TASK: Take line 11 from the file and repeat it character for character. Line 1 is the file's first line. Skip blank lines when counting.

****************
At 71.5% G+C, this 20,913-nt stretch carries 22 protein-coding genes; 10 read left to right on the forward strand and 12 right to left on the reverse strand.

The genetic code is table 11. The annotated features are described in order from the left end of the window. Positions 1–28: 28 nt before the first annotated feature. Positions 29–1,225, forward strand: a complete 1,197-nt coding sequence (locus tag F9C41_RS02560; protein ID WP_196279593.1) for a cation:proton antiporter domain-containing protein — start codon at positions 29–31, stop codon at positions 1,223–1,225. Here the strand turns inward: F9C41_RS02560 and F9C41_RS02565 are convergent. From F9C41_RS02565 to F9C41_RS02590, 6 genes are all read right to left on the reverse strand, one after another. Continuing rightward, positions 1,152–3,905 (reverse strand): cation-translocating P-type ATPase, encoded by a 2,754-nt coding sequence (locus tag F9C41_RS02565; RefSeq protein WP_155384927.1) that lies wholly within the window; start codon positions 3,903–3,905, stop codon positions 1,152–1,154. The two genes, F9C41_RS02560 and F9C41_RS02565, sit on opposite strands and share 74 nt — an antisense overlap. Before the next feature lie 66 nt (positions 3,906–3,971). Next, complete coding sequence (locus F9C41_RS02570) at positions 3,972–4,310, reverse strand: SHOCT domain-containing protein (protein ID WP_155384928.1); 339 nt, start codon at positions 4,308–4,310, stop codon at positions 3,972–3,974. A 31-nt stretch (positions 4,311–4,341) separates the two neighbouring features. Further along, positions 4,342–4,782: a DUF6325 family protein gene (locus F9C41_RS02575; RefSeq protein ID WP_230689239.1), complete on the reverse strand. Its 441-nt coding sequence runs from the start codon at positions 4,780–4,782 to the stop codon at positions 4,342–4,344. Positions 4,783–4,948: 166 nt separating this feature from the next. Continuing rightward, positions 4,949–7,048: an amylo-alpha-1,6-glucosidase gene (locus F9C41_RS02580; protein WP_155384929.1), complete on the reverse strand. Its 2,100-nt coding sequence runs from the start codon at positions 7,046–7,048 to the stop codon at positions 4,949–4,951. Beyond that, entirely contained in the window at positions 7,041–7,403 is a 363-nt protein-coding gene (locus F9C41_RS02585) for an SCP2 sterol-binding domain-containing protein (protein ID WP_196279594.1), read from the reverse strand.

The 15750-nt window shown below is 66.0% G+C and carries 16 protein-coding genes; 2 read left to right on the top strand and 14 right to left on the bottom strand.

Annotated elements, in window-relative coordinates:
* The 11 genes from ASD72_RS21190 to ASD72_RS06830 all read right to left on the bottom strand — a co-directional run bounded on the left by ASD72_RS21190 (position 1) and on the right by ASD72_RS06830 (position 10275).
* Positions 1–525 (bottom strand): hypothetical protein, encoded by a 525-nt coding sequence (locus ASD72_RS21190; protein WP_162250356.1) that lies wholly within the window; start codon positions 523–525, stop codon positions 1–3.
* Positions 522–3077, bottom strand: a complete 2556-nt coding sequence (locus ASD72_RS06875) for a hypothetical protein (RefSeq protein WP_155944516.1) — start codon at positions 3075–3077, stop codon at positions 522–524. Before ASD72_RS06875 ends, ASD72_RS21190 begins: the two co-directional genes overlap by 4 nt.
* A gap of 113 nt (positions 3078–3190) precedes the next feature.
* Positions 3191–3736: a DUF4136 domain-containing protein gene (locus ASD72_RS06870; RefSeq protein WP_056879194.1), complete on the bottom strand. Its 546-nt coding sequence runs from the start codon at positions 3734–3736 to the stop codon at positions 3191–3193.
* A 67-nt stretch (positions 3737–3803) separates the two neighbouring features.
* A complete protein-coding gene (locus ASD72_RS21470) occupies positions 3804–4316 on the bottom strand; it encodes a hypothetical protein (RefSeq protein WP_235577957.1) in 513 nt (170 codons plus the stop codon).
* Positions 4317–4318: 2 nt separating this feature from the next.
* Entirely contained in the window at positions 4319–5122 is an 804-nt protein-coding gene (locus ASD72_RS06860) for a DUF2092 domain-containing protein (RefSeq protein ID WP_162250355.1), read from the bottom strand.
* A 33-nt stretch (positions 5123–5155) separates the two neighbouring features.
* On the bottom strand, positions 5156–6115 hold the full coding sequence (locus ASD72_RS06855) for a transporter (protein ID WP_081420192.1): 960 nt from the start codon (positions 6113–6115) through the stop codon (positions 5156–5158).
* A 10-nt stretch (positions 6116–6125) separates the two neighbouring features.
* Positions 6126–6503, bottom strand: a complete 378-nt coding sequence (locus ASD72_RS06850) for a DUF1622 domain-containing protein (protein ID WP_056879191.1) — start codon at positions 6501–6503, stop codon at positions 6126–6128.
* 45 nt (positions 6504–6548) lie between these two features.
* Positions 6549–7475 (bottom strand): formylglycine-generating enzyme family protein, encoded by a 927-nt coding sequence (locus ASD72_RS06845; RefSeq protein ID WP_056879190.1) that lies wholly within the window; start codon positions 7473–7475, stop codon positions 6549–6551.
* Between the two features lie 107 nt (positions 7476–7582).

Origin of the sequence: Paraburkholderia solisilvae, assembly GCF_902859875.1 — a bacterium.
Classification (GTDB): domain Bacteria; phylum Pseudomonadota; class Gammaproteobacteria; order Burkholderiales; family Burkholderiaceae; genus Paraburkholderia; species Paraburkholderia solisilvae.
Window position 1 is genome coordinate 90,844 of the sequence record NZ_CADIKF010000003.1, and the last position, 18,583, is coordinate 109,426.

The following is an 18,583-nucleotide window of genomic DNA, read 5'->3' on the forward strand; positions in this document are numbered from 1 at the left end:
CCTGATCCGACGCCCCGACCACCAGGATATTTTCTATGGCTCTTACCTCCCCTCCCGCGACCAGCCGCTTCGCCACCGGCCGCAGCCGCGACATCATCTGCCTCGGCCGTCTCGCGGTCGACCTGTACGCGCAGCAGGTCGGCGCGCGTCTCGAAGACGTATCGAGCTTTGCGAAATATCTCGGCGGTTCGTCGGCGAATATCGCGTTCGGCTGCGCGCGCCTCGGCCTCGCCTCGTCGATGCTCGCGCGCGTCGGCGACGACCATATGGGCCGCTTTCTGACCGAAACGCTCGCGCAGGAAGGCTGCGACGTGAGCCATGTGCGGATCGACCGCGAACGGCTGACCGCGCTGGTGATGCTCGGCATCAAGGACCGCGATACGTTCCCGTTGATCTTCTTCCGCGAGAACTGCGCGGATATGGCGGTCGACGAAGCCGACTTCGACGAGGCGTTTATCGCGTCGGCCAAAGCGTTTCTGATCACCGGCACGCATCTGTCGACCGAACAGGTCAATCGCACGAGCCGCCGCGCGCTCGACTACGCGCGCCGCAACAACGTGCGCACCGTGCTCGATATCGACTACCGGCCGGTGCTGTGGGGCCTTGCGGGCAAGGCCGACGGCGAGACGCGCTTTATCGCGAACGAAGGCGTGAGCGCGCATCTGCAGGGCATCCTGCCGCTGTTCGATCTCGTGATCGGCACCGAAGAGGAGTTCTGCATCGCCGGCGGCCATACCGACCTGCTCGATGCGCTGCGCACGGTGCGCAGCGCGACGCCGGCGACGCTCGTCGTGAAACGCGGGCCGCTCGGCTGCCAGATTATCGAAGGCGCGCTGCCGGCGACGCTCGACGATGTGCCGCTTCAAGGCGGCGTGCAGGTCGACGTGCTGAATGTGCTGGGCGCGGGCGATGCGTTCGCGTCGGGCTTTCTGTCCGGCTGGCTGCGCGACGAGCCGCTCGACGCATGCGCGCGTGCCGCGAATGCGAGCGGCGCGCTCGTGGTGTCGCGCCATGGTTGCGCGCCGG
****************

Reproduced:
* A complete protein-coding gene (locus ASD72_RS21470) occupies positions 3804–4316 on the bottom strand; it encodes a hypothetical protein (RefSeq protein WP_235577957.1) in 513 nt (170 codons plus the stop codon).